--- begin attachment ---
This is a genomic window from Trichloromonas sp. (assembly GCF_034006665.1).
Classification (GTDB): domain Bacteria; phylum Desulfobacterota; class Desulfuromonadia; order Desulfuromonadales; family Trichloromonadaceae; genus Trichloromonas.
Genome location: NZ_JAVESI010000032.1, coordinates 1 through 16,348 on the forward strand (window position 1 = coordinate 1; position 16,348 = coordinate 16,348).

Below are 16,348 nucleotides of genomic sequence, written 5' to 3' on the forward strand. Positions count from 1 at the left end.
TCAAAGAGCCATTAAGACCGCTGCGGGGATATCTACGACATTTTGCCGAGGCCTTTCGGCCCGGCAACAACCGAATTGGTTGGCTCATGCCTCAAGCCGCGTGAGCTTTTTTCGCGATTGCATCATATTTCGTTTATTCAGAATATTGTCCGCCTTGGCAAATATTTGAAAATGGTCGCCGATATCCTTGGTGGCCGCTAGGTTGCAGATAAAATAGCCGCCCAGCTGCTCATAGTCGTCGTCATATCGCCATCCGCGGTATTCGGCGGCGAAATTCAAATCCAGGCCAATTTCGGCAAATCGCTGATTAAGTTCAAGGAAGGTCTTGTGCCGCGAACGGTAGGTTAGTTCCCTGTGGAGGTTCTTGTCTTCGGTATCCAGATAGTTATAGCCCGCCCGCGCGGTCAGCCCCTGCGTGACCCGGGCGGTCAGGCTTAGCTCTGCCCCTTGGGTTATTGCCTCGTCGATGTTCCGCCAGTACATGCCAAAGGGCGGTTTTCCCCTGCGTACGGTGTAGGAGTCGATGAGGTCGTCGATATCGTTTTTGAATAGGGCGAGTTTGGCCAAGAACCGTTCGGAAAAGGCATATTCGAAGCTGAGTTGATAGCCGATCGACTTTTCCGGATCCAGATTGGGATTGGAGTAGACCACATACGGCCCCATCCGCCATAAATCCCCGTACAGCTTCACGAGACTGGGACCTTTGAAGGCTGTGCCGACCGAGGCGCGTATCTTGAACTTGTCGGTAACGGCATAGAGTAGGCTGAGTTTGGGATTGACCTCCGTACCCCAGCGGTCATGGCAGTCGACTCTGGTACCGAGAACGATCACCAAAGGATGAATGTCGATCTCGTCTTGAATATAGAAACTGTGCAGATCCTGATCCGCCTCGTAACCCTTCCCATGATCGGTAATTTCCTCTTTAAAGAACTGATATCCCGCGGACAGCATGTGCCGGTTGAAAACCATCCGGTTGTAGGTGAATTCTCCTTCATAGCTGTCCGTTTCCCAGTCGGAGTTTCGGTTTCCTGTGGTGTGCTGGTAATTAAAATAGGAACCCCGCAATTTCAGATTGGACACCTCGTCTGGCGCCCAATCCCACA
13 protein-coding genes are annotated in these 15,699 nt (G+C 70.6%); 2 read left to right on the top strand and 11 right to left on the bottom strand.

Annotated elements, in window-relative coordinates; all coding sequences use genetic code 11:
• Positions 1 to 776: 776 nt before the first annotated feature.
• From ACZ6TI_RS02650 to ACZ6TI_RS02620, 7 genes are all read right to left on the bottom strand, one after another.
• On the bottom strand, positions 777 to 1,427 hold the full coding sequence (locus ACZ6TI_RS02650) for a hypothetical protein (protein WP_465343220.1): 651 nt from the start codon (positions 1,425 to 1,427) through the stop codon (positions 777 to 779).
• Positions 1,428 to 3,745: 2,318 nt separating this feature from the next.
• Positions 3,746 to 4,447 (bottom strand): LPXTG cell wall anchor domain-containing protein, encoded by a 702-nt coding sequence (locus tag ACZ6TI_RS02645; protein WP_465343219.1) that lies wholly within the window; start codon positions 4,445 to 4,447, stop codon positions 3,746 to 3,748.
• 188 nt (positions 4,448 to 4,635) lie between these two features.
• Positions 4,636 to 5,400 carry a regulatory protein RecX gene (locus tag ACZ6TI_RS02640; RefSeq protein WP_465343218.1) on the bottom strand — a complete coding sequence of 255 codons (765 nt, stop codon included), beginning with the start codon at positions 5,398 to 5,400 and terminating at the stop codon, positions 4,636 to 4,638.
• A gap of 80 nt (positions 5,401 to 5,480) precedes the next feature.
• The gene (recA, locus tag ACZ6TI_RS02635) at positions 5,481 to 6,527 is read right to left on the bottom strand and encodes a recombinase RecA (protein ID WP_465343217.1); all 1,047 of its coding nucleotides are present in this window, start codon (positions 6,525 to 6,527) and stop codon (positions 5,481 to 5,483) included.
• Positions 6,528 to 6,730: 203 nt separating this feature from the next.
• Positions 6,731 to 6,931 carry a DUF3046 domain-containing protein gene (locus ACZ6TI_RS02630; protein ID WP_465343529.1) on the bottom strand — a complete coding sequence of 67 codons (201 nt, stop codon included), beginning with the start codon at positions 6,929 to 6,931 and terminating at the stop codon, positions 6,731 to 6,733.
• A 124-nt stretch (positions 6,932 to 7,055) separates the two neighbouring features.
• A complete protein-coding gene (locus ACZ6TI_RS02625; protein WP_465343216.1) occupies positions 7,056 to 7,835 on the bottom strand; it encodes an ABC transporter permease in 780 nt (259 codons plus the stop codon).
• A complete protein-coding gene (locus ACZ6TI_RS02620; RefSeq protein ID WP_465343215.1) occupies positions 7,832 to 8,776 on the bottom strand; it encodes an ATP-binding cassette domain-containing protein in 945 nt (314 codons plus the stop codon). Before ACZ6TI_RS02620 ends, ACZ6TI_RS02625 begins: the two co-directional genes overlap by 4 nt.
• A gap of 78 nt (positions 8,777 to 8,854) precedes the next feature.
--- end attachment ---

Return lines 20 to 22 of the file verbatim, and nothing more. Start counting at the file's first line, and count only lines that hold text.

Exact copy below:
• A complete protein-coding gene (locus ACZ6TI_RS02625; protein WP_465343216.1) occupies positions 7,056 to 7,835 on the bottom strand; it encodes an ABC transporter permease in 780 nt (259 codons plus the stop codon).
• A complete protein-coding gene (locus ACZ6TI_RS02620; RefSeq protein ID WP_465343215.1) occupies positions 7,832 to 8,776 on the bottom strand; it encodes an ATP-binding cassette domain-containing protein in 945 nt (314 codons plus the stop codon). Before ACZ6TI_RS02620 ends, ACZ6TI_RS02625 begins: the two co-directional genes overlap by 4 nt.
• A gap of 78 nt (positions 8,777 to 8,854) precedes the next feature.